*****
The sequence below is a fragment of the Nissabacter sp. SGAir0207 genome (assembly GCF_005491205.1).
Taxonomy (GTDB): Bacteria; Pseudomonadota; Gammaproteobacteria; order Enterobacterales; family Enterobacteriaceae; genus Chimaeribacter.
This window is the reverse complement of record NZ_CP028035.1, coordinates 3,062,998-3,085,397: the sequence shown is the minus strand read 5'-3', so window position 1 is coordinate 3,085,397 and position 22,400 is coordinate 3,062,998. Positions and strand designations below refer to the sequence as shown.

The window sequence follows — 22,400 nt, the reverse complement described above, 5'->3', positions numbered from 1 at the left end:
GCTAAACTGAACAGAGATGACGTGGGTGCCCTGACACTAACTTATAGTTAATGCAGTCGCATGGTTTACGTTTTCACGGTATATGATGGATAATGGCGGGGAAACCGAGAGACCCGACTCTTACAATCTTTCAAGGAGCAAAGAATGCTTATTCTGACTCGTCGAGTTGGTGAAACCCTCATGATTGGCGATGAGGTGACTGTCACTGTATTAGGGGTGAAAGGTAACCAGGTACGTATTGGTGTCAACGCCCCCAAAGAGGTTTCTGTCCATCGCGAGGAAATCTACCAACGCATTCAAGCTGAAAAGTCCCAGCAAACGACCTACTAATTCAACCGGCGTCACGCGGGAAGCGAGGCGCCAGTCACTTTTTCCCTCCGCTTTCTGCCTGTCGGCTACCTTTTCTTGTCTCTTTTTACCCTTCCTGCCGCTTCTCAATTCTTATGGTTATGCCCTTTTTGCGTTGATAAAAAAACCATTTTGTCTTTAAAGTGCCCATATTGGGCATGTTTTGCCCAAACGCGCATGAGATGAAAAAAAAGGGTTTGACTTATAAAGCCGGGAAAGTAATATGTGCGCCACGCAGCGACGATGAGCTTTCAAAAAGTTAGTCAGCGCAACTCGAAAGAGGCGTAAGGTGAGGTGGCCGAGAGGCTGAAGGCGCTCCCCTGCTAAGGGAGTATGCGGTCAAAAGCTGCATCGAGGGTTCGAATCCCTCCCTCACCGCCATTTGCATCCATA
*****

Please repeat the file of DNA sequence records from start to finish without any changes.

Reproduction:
The sequence below is a fragment of the Nissabacter sp. SGAir0207 genome (assembly GCF_005491205.1).
Taxonomy (GTDB): Bacteria; Pseudomonadota; Gammaproteobacteria; order Enterobacterales; family Enterobacteriaceae; genus Chimaeribacter.
This window is the reverse complement of record NZ_CP028035.1, coordinates 3,062,998-3,085,397: the sequence shown is the minus strand read 5'-3', so window position 1 is coordinate 3,085,397 and position 22,400 is coordinate 3,062,998. Positions and strand designations below refer to the sequence as shown.

The window sequence follows — 22,400 nt, the reverse complement described above, 5'->3', positions numbered from 1 at the left end:
GCTAAACTGAACAGAGATGACGTGGGTGCCCTGACACTAACTTATAGTTAATGCAGTCGCATGGTTTACGTTTTCACGGTATATGATGGATAATGGCGGGGAAACCGAGAGACCCGACTCTTACAATCTTTCAAGGAGCAAAGAATGCTTATTCTGACTCGTCGAGTTGGTGAAACCCTCATGATTGGCGATGAGGTGACTGTCACTGTATTAGGGGTGAAAGGTAACCAGGTACGTATTGGTGTCAACGCCCCCAAAGAGGTTTCTGTCCATCGCGAGGAAATCTACCAACGCATTCAAGCTGAAAAGTCCCAGCAAACGACCTACTAATTCAACCGGCGTCACGCGGGAAGCGAGGCGCCAGTCACTTTTTCCCTCCGCTTTCTGCCTGTCGGCTACCTTTTCTTGTCTCTTTTTACCCTTCCTGCCGCTTCTCAATTCTTATGGTTATGCCCTTTTTGCGTTGATAAAAAAACCATTTTGTCTTTAAAGTGCCCATATTGGGCATGTTTTGCCCAAACGCGCATGAGATGAAAAAAAAGGGTTTGACTTATAAAGCCGGGAAAGTAATATGTGCGCCACGCAGCGACGATGAGCTTTCAAAAAGTTAGTCAGCGCAACTCGAAAGAGGCGTAAGGTGAGGTGGCCGAGAGGCTGAAGGCGCTCCCCTGCTAAGGGAGTATGCGGTCAAAAGCTGCATCGAGGGTTCGAATCCCTCCCTCACCGCCATTTGCATCCATA